I think we do need to clarify which tasks should be handled by whom. Once I get some direction on where to go with this, I might have a better idea how best to iron out these issues. (I'm still working on that communication system, so can't rely on it yet. biggrin.gif) I think voicing them here is a good start.
http://en.wikipedia.org/wiki/User_talk:Mde...om_and_security


Yep definitely a good start.
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No one of consequence
post Wed 6th July 2011, 11:28pm
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QUOTE(lilburne @ Wed 6th July 2011, 11:24pm) *

meanwhile it is head-in-soup time.
Yep definitely a good start.

Well, soup is a change from sand, at least.
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SB_Johnny
post Wed 6th July 2011, 11:44pm
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Ah, it seems the other arbs just have more dedication to and more sincere belief in the project. dry.gif
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Kelly Martin
post Thu 7th July 2011, 1:50am
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QUOTE(lilburne @ Wed 6th July 2011, 6:24pm) *

meanwhile it is head-in-soup time.

QUOTE

I think we do need to clarify which tasks should be handled by whom. Once I get some direction on where to go with this, I might have a better idea how best to iron out these issues. (I'm still working on that communication system, so can't rely on it yet. biggrin.gif) I think voicing them here is a good start.
http://en.wikipedia.org/wiki/User_talk:Mde...om_and_security


Yep definitely a good start.

QUOTE
Personally, I don't think the WMF will ever provide proper protection or legal guidance to its volunteers, because that would risk its section 230 immunity.
They sure do love trotting out incoherent theories of Section 230 as an excuse not to do anything, don't they? There is absolutely nothing that even begins to suggest that offering either acceptable-use policies or legal guidance to customers (let's keep it straight, Wikipedia editors are customers, not volunteers) would breach Section 230. In fact, calling them "volunteers" is more likely to breach 230 protection than having AUPs would. But the WMF doesn't have AUPs, and it only calls its customers "volunteers" when it's trying to raise money.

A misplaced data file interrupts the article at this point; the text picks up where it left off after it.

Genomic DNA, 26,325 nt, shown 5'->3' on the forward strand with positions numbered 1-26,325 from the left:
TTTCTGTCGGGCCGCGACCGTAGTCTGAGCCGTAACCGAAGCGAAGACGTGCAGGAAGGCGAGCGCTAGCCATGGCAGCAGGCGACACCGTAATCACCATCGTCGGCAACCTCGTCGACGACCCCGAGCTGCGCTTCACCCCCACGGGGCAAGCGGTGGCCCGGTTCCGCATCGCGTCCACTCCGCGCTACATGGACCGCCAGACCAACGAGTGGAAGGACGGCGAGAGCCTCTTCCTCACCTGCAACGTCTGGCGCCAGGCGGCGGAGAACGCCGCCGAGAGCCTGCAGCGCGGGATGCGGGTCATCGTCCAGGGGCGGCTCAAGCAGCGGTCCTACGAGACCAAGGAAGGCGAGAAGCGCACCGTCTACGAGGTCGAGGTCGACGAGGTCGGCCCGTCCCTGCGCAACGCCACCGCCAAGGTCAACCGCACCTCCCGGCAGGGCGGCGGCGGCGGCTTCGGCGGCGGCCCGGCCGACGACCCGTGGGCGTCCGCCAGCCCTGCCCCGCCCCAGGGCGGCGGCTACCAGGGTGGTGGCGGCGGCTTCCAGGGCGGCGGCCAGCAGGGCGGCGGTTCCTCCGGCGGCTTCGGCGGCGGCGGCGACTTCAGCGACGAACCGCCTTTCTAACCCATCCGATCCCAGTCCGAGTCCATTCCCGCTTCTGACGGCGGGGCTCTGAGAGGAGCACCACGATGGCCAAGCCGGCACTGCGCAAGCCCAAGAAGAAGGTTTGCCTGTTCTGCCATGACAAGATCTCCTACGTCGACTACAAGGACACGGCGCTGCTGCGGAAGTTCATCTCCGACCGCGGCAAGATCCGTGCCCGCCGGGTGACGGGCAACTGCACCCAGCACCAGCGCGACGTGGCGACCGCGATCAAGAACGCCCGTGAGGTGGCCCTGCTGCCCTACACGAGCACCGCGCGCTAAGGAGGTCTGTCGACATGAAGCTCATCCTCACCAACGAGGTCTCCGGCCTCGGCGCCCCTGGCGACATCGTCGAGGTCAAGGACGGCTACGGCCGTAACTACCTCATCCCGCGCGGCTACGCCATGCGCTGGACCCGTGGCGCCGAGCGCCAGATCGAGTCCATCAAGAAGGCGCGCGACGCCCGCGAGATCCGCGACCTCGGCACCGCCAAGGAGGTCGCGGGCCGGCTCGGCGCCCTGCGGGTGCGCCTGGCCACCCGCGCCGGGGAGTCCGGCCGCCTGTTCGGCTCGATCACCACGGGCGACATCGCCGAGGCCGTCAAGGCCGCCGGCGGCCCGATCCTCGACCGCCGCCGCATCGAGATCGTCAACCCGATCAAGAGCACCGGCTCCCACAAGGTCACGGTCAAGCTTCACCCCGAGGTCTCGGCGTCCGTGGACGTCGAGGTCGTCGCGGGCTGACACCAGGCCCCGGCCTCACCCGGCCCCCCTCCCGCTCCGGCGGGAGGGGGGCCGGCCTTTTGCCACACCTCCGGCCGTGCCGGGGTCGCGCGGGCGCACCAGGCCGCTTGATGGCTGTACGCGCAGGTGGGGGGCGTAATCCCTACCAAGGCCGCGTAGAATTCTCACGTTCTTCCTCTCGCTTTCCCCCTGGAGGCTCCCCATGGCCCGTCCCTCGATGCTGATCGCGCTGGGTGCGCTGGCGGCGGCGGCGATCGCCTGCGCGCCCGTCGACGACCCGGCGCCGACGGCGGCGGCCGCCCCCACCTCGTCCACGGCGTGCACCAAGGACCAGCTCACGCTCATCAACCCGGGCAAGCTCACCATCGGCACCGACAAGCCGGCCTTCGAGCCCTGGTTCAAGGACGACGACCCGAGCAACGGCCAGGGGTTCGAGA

Providing "protection" is more complicated, since it could end up making the editors agents. But the Association of the Editors of the English Wikipedia could readily enter into an agreement with an insurance company that would then offer general liability policies to its members at reasonable rates, which could be incorporated as part of the membership dues; such an arrangement would not necessarily make the Association liable. If only such an entity existed....
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No one of consequence
post Thu 7th July 2011, 2:40am
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QUOTE(Kelly Martin @ Thu 7th July 2011, 1:50am) *

They sure do love trotting out incoherent theories of Section 230 as an excuse not to do anything, don't they?

By way of clarification, I can't say for certain that they think they are hamstrung by section 230, only that they have refused in the past to provide the kind of guidance and support that anyone else in a multi-million dollar organization would get*. If there was a specific reason cited, I don't recall it.

*Do you imagine, for example, that if a Red Cross volunteer was harassed at her home by a mentally unstable person who who was opposed to blood donation, that the leaders of the local chapter would shrug their shoulders and tell the volunteer that she was on her own, and good luck?
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lilburne
post Thu 7th July 2011, 9:53am
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QUOTE(No one of consequence @ Thu 7th July 2011, 3:40am) *

QUOTE(Kelly Martin @ Thu 7th July 2011, 1:50am) *

They sure do love trotting out incoherent theories of Section 230 as an excuse not to do anything, don't they?